Richard Davis (bassist)

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Richard Davis at Bach Dancing & Dynamite Society, Half Moon Bay CA, 2/28/87. Photo by Brian McMillen

Richard Davis (born April 15, 1930) is an American jazz double bassist. Among his most famous contributions to the albums of others are Eric Dolphy's 1964 Blue Note LP Out to Lunch!, Andrew Hill's Point of Departure and Van Morrison's Astral Weeks, of which critic Greil Marcus wrote (in The Rolling Stone Illustrated History of Rock and Roll), "Richard Davis provided the greatest bass ever heard on a rock album".


Early life[edit]

Originally from Chicago, Richard Davis began his musical career as a singer with his brothers, singing bass in his family vocal trio.[1] In addition to his earlier years of singing, Richard Davis began studying the double bass in high school with his music theory and band director, Captain Walter Dyett. After high school, Davis studied the double bass with Rudolf Fahsbender of the Chicago Symphony Orchestra while attending Vandercook College. In 1952 Richard Davis received a BME from Vandercook College.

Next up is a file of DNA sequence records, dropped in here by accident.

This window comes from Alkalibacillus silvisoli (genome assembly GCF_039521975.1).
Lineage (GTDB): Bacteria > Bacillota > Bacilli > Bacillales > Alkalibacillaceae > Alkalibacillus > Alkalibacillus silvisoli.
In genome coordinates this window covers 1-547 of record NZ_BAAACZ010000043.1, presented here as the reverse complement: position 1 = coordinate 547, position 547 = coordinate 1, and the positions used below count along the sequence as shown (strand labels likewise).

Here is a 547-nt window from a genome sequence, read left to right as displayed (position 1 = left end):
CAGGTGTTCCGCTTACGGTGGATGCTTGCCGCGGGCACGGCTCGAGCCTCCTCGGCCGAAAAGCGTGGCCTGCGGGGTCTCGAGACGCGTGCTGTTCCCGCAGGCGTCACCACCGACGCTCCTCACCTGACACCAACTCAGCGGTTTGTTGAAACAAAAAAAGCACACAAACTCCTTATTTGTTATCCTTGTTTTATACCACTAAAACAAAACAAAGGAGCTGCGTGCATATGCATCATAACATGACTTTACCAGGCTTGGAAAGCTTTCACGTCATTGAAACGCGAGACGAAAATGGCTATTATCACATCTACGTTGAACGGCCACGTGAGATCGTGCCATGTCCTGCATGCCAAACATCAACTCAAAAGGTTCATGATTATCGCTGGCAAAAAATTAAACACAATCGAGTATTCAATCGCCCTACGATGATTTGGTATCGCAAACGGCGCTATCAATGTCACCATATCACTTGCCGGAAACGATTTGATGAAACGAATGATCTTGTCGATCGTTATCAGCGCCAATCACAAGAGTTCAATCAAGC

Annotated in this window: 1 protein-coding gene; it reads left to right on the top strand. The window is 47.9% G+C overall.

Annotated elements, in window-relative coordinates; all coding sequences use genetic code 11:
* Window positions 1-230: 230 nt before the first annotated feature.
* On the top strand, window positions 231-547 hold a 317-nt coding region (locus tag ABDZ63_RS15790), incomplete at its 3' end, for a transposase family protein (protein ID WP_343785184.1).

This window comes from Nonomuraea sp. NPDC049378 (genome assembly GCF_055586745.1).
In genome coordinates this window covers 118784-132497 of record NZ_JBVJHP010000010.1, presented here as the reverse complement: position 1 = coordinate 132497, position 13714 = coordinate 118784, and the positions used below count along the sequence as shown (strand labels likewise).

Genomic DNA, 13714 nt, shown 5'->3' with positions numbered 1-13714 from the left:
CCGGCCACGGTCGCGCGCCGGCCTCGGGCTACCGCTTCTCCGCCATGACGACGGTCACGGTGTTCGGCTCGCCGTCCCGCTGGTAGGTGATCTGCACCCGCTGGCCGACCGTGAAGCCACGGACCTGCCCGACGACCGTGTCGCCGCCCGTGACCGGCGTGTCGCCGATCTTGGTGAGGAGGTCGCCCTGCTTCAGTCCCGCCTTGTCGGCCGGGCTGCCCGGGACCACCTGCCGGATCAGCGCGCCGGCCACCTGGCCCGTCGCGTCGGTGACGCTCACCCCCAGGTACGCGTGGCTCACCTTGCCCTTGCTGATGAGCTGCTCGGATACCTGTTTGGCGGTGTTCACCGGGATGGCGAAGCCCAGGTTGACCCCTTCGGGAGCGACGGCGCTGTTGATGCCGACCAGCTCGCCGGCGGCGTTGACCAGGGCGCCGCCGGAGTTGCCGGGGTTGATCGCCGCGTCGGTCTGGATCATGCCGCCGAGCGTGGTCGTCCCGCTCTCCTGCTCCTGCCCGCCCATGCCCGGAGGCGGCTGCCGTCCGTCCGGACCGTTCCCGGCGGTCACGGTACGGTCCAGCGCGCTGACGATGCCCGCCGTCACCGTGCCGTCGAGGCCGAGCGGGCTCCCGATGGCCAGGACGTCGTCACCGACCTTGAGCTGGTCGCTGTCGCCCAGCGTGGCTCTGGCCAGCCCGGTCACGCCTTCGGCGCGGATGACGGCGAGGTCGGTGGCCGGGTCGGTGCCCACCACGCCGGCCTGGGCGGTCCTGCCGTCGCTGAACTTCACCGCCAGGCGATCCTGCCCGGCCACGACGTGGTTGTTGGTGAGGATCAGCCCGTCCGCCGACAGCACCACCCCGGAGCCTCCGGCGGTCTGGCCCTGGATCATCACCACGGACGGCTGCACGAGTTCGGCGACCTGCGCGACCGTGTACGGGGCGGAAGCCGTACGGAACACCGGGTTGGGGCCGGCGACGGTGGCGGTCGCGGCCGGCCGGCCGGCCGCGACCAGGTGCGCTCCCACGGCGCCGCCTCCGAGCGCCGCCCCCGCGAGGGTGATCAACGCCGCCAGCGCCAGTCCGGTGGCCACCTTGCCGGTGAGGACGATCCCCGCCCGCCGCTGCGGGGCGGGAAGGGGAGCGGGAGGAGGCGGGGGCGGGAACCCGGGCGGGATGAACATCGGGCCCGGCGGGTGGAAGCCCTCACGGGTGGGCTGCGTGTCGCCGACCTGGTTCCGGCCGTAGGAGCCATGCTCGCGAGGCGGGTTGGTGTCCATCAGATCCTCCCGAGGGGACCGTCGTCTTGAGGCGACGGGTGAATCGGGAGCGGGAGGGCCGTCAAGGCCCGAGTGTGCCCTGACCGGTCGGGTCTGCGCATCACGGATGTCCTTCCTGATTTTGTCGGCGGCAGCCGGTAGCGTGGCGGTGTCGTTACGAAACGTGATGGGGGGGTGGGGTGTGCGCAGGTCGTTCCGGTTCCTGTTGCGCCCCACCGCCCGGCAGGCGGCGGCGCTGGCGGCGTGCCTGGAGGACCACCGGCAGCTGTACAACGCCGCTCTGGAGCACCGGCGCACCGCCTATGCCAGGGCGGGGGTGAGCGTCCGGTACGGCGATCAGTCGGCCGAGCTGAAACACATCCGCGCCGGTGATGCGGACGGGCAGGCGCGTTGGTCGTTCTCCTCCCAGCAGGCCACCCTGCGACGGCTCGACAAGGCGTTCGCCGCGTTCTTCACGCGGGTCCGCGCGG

After college, Davis performed in dance bands. The connections he made while performing various gigs led him to meet pianist Don Shirley. In 1954 Davis and Shirley moved to New York City and performed together until 1956, when, Davis began playing with the Sauter-Finegan Orchestra.[2]


In 1957, Davis became a part of Sarah Vaughan's rhythm section, touring and recording with her until 1960. The 60's proved to be a particularly busy and fruitful period for Davis. He was increasingly in demand in a wide variety of musical circles. He worked with many of the cutting edge small jazz groups of the time including those led by Jaki Byard, Eric Dolphy, Booker Ervin, Andrew Hill and Elvin Jones. He was a member of the Thad Jones/Mel Lewis Jazz Orchestra from 1966 until 1972 (now known as the Village Vanguard Orchestra).

In addition to his contributions to the jazz community, Davis was also active performing with rock and popular music acts. He recorded on some of the period's greatest albums including Laura Nyro's Smile, Bruce Springsteen's Born to Run and Van Morrison's Astral Weeks. A long-time educator, Davis' former students include William Parker , David Ephross and Karl E. H. Seigfried. After living in New York City for 23 years, he moved to Wisconsin in 1977, where he has been a professor at the University of Wisconsin–Madison ever since, teaching bass, jazz history and improvisation.[3]

Davis is a recipient of the 2014 NEA Jazz Masters award.[4]



  1. ^ Ron Wynn (1930-04-15). "Richard Davis | Biography". AllMusic. Retrieved 2015-09-04. 
  2. ^ Bennet, Bill; Barry Kernfield. "Davis, Richard". Oxford Music Online. 
  3. ^ "The University of Wisconsin-Madison School of Music | Richard Davis". 2014-07-14. Retrieved 2015-09-04. 
  4. ^ "NEA Jazz Masters: Richard Davis". National Endowment for the Arts. Retrieved June 27, 2013. 

External links[edit]